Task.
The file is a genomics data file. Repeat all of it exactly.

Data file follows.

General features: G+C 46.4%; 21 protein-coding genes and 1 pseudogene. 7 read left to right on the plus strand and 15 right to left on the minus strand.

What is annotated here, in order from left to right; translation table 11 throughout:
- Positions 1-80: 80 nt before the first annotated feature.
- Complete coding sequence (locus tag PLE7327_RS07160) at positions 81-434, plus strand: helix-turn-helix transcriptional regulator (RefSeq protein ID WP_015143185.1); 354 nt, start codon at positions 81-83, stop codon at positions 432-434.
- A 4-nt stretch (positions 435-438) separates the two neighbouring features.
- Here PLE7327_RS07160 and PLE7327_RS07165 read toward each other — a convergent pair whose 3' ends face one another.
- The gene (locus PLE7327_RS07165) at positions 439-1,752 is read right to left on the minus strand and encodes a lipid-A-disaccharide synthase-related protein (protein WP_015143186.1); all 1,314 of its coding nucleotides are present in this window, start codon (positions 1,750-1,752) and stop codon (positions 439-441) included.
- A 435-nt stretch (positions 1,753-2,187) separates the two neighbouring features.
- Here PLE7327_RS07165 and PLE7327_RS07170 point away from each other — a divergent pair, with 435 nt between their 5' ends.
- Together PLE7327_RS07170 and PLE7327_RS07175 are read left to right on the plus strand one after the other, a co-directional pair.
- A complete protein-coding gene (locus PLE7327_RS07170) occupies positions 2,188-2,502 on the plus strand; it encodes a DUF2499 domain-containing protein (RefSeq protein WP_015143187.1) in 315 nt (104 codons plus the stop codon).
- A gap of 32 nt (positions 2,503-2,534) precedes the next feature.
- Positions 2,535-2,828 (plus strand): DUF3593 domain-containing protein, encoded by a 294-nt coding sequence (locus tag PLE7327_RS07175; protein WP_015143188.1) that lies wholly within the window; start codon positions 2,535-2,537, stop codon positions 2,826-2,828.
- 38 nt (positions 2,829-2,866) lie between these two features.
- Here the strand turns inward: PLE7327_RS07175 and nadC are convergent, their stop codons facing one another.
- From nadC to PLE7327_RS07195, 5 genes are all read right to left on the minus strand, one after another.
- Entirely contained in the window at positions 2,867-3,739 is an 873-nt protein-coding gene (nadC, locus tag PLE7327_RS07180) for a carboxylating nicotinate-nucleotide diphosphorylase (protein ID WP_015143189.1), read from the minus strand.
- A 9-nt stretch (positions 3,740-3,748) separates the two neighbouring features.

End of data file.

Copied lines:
General features: G+C 46.4%; 21 protein-coding genes and 1 pseudogene. 7 read left to right on the plus strand and 15 right to left on the minus strand.

What is annotated here, in order from left to right; translation table 11 throughout:
- Positions 1-80: 80 nt before the first annotated feature.
- Complete coding sequence (locus tag PLE7327_RS07160) at positions 81-434, plus strand: helix-turn-helix transcriptional regulator (RefSeq protein ID WP_015143185.1); 354 nt, start codon at positions 81-83, stop codon at positions 432-434.
- A 4-nt stretch (positions 435-438) separates the two neighbouring features.
- Here PLE7327_RS07160 and PLE7327_RS07165 read toward each other — a convergent pair whose 3' ends face one another.
- The gene (locus PLE7327_RS07165) at positions 439-1,752 is read right to left on the minus strand and encodes a lipid-A-disaccharide synthase-related protein (protein WP_015143186.1); all 1,314 of its coding nucleotides are present in this window, start codon (positions 1,750-1,752) and stop codon (positions 439-441) included.
- A 435-nt stretch (positions 1,753-2,187) separates the two neighbouring features.
- Here PLE7327_RS07165 and PLE7327_RS07170 point away from each other — a divergent pair, with 435 nt between their 5' ends.
- Together PLE7327_RS07170 and PLE7327_RS07175 are read left to right on the plus strand one after the other, a co-directional pair.
- A complete protein-coding gene (locus PLE7327_RS07170) occupies positions 2,188-2,502 on the plus strand; it encodes a DUF2499 domain-containing protein (RefSeq protein WP_015143187.1) in 315 nt (104 codons plus the stop codon).
- A gap of 32 nt (positions 2,503-2,534) precedes the next feature.
- Positions 2,535-2,828 (plus strand): DUF3593 domain-containing protein, encoded by a 294-nt coding sequence (locus tag PLE7327_RS07175; protein WP_015143188.1) that lies wholly within the window; start codon positions 2,535-2,537, stop codon positions 2,826-2,828.
- 38 nt (positions 2,829-2,866) lie between these two features.
- Here the strand turns inward: PLE7327_RS07175 and nadC are convergent, their stop codons facing one another.
- From nadC to PLE7327_RS07195, 5 genes are all read right to left on the minus strand, one after another.
- Entirely contained in the window at positions 2,867-3,739 is an 873-nt protein-coding gene (nadC, locus tag PLE7327_RS07180) for a carboxylating nicotinate-nucleotide diphosphorylase (protein ID WP_015143189.1), read from the minus strand.
- A 9-nt stretch (positions 3,740-3,748) separates the two neighbouring features.